Plant types and subtypes: Trees & Shrubs, Trees, Deciduous
Light Requirements: sun, part-sun
Water Use: medium
Soil Moisture: dry, moist
Soil Description: neutral, rich, average, loam, clay, sand
Bloom Time: April, May
Bloom Color: yellow, red, green, brown
Leaf Color: green
Hardiness Zone: 4, 5, 6, 7, 8
Additional Tags: attracts birds, attracts butterflies, edible, fall interest, shade tree, showy fruit
Pricing & Availability
Quercus albaAlso known as:
northern white oak,
ridge white oak,
forked-leaf white oak
Quercus alba owes its common name and genus modifier "alba" (meaning white) to the distinctly pale gray, ashen color of its bark. It is a slow growing, long lived stately oak, that can grow to a height of 80' in cultivation, 100' or more in the wild. Young trees have an irregular, open form, becoming rounder and symmetrical as they mature. It has wide spreading branches, making it a popular shade tree often used in urban landscapes. Male flowers are 4" long, greenish catkins, female flowers are reddish single spikes that appear with the leaves. Both are found on the same tree. The dark-green leaves are deeply lobed, and unlike many oaks, can develop brilliant reddish fall colors before turning brown. The oval acorns are showy, and can become quite large: up to 1 1/4 inch.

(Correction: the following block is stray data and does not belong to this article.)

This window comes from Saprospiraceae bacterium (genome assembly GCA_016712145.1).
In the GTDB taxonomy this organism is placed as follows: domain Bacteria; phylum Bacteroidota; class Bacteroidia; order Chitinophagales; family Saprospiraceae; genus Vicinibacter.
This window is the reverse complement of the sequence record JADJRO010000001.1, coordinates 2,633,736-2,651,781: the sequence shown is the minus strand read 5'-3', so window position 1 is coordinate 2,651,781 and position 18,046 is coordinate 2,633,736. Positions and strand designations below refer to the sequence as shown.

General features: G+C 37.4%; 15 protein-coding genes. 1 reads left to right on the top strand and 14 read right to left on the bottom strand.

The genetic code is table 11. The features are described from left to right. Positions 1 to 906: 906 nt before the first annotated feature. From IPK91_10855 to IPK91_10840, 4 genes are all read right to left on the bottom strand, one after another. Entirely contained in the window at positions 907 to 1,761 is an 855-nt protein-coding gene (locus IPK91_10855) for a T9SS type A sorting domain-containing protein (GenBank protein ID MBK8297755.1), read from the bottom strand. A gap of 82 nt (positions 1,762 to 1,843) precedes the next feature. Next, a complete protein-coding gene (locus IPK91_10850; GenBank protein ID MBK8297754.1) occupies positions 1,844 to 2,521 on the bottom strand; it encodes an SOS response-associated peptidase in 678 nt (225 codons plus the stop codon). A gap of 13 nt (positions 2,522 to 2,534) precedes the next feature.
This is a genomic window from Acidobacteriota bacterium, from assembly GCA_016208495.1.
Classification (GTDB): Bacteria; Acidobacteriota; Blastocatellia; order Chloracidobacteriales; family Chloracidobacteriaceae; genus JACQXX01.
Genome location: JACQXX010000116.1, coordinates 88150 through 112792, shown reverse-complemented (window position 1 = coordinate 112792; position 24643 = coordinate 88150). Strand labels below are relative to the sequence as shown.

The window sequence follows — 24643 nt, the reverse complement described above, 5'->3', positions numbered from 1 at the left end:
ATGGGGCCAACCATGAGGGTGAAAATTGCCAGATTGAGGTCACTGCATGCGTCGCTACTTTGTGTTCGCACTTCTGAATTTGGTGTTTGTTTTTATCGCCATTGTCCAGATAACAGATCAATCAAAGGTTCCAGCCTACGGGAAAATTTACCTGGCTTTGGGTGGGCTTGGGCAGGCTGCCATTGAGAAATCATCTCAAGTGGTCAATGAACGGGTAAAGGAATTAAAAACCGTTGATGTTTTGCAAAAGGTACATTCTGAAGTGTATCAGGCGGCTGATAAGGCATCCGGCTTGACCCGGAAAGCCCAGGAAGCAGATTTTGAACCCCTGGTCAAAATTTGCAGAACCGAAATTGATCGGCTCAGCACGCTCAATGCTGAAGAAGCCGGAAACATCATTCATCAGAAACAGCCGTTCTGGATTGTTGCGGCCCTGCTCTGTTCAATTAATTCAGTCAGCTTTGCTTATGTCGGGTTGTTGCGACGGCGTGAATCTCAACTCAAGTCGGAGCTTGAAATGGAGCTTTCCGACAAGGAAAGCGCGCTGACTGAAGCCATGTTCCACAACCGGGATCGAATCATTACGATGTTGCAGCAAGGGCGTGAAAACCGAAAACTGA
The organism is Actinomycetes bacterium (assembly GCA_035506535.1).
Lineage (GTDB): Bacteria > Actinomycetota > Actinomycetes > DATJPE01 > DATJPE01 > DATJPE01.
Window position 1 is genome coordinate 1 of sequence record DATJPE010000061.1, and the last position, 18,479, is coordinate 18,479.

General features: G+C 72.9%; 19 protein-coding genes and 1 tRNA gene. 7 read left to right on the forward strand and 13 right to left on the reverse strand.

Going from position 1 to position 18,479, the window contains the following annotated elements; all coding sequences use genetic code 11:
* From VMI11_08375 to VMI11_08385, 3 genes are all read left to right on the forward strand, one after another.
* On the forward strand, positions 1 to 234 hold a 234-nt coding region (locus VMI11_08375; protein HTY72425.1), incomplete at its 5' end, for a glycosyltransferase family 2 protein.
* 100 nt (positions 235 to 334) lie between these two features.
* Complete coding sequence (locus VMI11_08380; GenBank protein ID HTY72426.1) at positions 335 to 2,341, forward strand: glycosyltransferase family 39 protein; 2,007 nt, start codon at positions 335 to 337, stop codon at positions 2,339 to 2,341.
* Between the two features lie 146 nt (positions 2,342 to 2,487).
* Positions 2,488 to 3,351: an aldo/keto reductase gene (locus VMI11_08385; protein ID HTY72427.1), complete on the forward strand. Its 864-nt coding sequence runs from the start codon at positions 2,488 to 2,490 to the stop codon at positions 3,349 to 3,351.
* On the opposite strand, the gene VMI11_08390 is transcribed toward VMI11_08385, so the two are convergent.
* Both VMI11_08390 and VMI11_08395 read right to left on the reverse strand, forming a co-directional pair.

White oak can be found in may types of soil. It prefers slightly acidic, deep, rich, moist and well-drained soils, but does well in average soil and even heavy clay. It is deep-rooted, moderately drought resistant and will tolerate some salt, making it a good choice as a street tree. All in all, this is a problem free and easy oak to grow. Make sure it has plenty of room to grow. Blooms in April and May. Zones 4-8
Propagate from fresh seeds. Saplings should be place in their final location as soon as possible because they are quick to develop a taproot, making them difficult to transplant.
Also know as stave oak, because its wood has been highly valued for barrel making. It produces high quality, durable lumber that is used for flooring and interior woodwork. Ripe acorns are edible but require double boiling to remove the tannins. They are an important food source fro birds and mammals.
Native Range & Classification
Recorded County Distribution: USDA data
AL, AR, CT, DC, DE, FL, GA, IA, IL, IN, KS, KY, LA, MA, MD, ME, MI, MO, MS, NC, NE, NH, NJ, NY, OH, OK, PA, RI, SC, TN, TX, VA, VT, WI, WV
|Species||Quercus alba||white oak|